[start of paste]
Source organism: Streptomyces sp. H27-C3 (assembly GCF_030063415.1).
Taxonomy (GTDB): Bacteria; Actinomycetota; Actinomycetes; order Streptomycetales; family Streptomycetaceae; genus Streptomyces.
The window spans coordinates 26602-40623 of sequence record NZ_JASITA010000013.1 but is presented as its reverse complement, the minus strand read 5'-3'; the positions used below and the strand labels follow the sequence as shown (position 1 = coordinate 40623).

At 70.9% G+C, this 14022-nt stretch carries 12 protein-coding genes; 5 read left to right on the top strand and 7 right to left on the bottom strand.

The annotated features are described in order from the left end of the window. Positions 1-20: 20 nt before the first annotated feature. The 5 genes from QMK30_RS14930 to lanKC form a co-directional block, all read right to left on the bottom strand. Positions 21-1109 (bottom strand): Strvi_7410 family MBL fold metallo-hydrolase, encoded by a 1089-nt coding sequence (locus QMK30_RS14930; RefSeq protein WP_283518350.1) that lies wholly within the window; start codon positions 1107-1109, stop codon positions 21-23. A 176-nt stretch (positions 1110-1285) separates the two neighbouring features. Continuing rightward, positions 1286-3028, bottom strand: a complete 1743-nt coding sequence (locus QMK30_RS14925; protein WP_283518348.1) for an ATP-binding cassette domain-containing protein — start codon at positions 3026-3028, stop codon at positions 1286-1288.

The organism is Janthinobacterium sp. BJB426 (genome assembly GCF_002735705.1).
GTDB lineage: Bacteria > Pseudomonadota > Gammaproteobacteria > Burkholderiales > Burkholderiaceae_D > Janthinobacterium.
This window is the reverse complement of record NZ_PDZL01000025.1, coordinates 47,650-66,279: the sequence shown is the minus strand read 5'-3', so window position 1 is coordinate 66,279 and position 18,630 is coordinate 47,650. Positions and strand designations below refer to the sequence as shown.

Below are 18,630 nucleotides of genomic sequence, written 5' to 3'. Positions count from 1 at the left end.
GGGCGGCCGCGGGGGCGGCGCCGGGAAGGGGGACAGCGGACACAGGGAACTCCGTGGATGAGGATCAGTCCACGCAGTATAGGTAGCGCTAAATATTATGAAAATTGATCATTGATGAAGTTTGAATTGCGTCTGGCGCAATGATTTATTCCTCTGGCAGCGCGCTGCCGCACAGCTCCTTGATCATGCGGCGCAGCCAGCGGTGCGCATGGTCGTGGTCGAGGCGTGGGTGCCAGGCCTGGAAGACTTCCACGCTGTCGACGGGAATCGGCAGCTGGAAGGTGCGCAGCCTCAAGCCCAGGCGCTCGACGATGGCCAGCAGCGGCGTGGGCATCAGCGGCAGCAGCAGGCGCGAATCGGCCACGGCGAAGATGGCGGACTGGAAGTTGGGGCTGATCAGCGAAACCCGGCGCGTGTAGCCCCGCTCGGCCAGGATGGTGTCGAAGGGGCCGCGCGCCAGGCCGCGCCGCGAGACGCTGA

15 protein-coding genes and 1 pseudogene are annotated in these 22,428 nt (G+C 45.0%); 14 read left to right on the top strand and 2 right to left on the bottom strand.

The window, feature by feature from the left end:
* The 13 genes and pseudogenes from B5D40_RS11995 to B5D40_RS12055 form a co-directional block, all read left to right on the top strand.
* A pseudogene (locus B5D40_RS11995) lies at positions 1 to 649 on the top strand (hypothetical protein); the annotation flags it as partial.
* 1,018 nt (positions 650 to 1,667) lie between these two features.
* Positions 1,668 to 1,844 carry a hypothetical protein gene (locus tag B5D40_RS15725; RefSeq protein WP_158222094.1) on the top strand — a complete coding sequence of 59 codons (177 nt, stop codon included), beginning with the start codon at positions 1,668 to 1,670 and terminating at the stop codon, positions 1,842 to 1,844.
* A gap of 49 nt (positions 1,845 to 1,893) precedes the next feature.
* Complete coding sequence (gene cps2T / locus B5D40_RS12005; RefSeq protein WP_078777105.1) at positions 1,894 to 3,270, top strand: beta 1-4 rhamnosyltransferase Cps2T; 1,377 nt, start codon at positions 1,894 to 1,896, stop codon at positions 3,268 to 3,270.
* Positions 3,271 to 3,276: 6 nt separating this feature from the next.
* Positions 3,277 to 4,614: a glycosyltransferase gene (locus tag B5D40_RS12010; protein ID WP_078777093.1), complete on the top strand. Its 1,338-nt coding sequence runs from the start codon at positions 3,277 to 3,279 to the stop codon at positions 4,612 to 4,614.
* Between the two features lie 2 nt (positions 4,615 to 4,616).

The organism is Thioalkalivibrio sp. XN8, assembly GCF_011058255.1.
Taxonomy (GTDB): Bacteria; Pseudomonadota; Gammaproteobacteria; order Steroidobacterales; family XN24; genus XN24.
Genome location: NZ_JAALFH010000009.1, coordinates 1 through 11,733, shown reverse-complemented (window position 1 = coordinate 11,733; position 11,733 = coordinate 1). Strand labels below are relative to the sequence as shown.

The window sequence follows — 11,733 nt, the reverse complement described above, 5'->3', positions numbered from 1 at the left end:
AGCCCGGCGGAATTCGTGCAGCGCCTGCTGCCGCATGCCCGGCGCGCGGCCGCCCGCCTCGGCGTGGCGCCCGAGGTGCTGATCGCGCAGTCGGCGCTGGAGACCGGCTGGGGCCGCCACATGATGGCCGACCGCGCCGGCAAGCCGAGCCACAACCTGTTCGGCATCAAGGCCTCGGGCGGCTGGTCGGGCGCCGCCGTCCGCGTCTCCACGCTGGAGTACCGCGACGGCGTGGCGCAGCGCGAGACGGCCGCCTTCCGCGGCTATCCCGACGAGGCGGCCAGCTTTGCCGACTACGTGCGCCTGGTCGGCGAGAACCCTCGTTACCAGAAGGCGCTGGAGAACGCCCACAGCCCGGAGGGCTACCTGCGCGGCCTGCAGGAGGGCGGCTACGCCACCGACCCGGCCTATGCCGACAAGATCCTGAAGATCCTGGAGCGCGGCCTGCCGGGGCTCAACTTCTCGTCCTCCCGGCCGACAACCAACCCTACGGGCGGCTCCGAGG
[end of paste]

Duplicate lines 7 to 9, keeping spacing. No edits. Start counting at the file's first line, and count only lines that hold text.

GTDB lineage: Bacteria > Pseudomonadota > Gammaproteobacteria > Burkholderiales > Burkholderiaceae_D > Janthinobacterium.
This window is the reverse complement of record NZ_PDZL01000025.1, coordinates 47,650-66,279: the sequence shown is the minus strand read 5'-3', so window position 1 is coordinate 66,279 and position 18,630 is coordinate 47,650. Positions and strand designations below refer to the sequence as shown.

Below are 18,630 nucleotides of genomic sequence, written 5' to 3'. Positions count from 1 at the left end.